Umkhonto we Sizwe! (Spear of the Nation)
Independent Afrikan centered parenting and education

“Extended adolescence” syndrome in the Afrikan diaspora

Maadwo brothas and sistas,
Now i think i understand the MADNESS i see out here a little betta noow! We got a multitude of negros out here that really don’t wanna ever grow up, they just seem stuck in a perpetual state of infancy….and find every reason to extend their adolescence and stay “hot, sexy and out ah road!”. Our “missing” mothers (and they DO exist!, but i don’t know none though!) are in the club “droppin it like its’ hot” to Rihanna’s latest tune, getting the latest “fly weave” for that bashment that’s coming up on the weekend OR shopping at the mall for the latest yurugu inspired fashion. Maybe those “missing” fathers are watching the games at the “crib” of one of “their boys”, test driving that new Benz with the “fine honey” they just met at the mall (who will be pregnant with baby #6 in a few weeks>) OR hanging out at the plaza all dayum day talking about how they used to be such a “playa” in their young days (i have seen fathers do this!!) And then some of the missing fathers in our community have just “disappeared into the night” with no word or trace.

Let them BE children

Regardless of the scenario, i DID have a revelation today. Many Afrikan diasporan parents desire an “extended adolescence” period in their lives that usually gets out of hand. They don’t want to deal with the very real and serious responsibility of loving and protecting our children and showing them how to reclaim and revive our values and culture. So they run headfirst into everything that will allow them to feel like a teenager again, such as, abandoning their child/children daily for hours on end, leaving their babies at home to be “supervised” by a distant neighbour, while they party ALLL night long, putting them in front of the television for hours, leaving them with strangers or acquaintances, giving them to their grandparents or aunties for extended “vacations”, handing them over to daycares as young as 3 months of age, giving them an abundance of adult responsibility and last but not least, leaving children in charge of children….as if the children gave birth to their own siblings!!!

I did not know until recently that this is now the “norm” in many Afrikan diasporic families and has been for sometime. I even know of some people who shared with me that they grew up like this, and i just realized that these same people RESENT the fact that they have to “grow up” not only in age but in deed!! When you ask them to take on an adult responsibility they play “hide and go seek”, only thang is, i don’t play that game anymore cause i am a wombman now! My take on it is: it is NOT the responsibility of children to parent one another OR to take charge of the family home. NOOO! Our children should not be the “breadwinners” of the home because daddy is missing. You cannot accept $50-$20 dollar bills from a 12 yr old knowing he does not have a job!!! A 9 yr old boy cannot play “daddy” to his siblings.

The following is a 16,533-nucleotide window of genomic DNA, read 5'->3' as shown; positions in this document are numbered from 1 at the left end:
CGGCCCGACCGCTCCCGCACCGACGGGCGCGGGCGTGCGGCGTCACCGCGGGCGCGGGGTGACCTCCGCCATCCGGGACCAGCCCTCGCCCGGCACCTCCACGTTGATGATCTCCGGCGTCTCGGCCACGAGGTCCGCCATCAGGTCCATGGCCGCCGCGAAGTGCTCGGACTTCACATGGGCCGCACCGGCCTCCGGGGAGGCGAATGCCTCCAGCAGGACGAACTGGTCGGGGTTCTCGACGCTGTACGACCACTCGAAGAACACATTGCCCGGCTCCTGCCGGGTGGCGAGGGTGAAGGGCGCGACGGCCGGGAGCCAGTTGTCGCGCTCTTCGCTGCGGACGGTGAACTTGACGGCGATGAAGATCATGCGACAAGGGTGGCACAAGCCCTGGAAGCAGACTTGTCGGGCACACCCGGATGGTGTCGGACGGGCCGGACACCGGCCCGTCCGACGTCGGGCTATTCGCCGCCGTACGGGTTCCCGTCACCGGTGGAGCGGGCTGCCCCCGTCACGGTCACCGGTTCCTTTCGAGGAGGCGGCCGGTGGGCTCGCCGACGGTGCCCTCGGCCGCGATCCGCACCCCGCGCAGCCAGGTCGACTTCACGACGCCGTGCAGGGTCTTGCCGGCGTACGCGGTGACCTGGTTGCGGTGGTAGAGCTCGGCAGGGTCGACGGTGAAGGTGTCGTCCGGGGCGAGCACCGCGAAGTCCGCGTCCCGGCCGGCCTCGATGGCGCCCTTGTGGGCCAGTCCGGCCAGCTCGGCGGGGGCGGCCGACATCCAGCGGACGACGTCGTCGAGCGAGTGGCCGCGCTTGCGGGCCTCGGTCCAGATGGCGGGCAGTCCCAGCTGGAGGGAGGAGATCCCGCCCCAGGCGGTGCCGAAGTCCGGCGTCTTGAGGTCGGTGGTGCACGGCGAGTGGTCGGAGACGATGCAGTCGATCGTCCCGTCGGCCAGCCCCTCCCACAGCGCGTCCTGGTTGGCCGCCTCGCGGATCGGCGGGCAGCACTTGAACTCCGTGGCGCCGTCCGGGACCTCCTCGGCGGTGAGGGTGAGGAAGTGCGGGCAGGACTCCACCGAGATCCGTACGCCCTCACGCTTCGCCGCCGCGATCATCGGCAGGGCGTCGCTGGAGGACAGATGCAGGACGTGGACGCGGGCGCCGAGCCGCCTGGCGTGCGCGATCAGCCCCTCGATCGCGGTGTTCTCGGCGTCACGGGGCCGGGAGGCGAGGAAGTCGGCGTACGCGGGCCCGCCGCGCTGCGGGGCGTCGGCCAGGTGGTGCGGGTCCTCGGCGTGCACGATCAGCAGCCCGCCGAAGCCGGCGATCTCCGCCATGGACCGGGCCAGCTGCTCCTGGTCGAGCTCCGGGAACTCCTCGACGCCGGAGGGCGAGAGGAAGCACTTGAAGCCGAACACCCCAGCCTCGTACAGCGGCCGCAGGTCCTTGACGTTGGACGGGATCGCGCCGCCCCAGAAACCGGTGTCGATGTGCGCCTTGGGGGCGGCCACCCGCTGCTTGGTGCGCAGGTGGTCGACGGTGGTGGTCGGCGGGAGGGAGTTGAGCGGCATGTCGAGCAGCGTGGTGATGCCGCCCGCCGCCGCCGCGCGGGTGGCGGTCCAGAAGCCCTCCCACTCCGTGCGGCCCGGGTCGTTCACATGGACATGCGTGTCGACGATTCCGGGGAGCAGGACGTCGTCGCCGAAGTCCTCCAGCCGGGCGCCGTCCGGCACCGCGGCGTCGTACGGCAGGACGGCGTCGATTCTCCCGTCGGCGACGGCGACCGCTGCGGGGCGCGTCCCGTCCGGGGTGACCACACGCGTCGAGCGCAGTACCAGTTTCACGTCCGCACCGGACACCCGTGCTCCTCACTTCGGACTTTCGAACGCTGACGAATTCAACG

Teen pregnancy

A 10 yr old girl cannot play “Mommy”. I’m SERIOUS!!, and this is not just for the negropean massive this goes out to the entire Afrikan community, negropean, wanna be crackas, Afrikan nationalist and everythang in between. Because all of us have the yurugu germ in US, whether we are draped in RBG colors or the Canadian flag. Our childrens’ innocence and life experience should not be robbed from them just because they are being FORCED to function as adults. I realized today that the “extended adolescence” epidemic that many parents face, is what causes so much dysfunction in our families and communities. It is also one of the major causes of teen pregnancies and gun violence amongst our youth. In many ways, it caused my brothers’ death and now my son does not have an uncle because of it. My son will never know the immense love and affection of his uncle because the adults in his family refused to ensure his protection and would not allow him to live the life of a child.